Goodwin used a magic lantern to give talks to his congregation. Unable to find the illustrative material he wanted, he took up photography in order to make his own lantern slides. Once started on his new hobby, he became an enthusiastic amateur photographer. In the hope of finding a substitute for heavy and fragile glass plates, Goodwin began to experiment with other materials. His entry in The National Cyclopaedia of American Biography explained:
Searching for a substitute for glass, his experiments drew him to celluloid, which John H. and Isaiah S. Hyatt, of Newark, had invented in 1869. While not technically trained, he taught himself sufficient chemistry to conduct his experiments intelligently and by the time of his retirement in 1887 he had worked out the basic principle of a celluloid film for photographic negatives. (i)
On 2 May 1887, the same year he retired from the Church, Goodwin filed an application in the US Patent Office for a ‘photographic pellicle and process of producing same’. The dictionary definition of a pellicle is ‘a thin skin or membrane’. According to the patent specification:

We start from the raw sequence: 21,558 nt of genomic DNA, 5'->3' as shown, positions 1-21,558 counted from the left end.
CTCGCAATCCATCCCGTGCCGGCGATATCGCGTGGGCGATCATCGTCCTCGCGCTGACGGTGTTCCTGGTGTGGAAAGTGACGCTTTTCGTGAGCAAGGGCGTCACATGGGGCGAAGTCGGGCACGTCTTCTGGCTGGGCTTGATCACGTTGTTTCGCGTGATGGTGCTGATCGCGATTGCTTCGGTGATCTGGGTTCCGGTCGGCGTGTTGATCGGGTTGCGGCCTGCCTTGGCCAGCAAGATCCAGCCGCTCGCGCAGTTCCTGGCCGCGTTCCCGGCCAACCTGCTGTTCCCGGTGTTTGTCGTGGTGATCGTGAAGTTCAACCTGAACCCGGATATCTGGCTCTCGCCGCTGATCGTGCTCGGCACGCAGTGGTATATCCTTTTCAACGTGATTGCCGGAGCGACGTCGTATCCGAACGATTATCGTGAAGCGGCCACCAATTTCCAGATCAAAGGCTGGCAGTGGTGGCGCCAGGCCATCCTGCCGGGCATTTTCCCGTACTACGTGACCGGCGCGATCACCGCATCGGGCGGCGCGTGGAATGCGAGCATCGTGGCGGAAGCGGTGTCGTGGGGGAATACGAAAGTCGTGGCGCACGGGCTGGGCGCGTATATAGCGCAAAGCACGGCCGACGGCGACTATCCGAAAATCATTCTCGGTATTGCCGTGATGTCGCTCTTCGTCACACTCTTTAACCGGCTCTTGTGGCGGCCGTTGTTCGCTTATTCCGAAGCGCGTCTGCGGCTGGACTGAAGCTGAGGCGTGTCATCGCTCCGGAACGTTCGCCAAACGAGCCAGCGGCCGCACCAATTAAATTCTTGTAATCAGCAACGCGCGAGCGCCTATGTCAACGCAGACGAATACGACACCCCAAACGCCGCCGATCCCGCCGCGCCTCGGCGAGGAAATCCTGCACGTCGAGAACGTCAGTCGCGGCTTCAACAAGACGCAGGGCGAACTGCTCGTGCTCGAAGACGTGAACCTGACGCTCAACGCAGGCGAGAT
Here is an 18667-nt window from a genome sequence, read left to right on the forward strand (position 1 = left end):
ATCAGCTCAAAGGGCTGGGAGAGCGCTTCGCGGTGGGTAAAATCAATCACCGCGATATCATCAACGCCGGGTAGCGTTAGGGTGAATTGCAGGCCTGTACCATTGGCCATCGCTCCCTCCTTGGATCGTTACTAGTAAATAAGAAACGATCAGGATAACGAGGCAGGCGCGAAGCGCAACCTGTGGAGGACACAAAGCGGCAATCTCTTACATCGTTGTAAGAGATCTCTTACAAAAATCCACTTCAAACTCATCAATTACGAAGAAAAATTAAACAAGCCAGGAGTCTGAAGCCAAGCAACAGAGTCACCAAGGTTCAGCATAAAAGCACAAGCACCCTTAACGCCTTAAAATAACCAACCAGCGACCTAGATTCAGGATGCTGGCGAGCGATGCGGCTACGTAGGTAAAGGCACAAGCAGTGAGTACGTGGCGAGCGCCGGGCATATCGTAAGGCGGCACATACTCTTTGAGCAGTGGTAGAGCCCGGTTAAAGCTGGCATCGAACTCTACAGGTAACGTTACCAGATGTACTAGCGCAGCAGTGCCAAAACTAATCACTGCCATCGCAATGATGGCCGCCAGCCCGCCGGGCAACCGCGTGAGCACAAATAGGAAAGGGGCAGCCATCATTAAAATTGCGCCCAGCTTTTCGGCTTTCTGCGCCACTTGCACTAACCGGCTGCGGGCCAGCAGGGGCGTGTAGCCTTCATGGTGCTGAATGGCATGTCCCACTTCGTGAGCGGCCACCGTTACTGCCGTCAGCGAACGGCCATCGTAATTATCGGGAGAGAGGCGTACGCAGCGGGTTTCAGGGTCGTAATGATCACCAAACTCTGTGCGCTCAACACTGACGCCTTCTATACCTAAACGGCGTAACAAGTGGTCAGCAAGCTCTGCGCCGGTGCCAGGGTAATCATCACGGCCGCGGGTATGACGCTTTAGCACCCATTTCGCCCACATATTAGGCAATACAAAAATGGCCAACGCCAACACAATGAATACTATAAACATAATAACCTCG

The object of this invention is primarily to provide a transparent sensitive pellicle better adapted for photographic purposes, especially in connection with roller-cameras.
Goodwin was not a chemist; his original patent application was broad, ambiguous and somewhat confused in its wording. For two years the application remained unissued, undergoing many amendments. By this time other inventors, most notably George Eastman and his chemist, Henry Reichenbach, had entered the field.
It soon became clear that there was a potential conflict between the various rival patent applications. It was not to be until 1898, after many rejections, amendments and appeals that a patent was finally issued to Goodwin, on 13 September 1898. By this time, however, George Eastman had been commercially producing celluloid roll film for over nine years.
The Eastman Company and Celluloid
Realising the problems associated with using paper as a photographic support, Eastman had been experimenting to find a flexible, transparent base for a photographic emulsion from about 1884 onwards. It was not until early in 1888, however, that he began seriously considering the possibility of using celluloid. He read everything on the subject that he could lay his hands on but, aware of his limitations, also set his young research chemist, Henry Reichenbach, to work on the problem.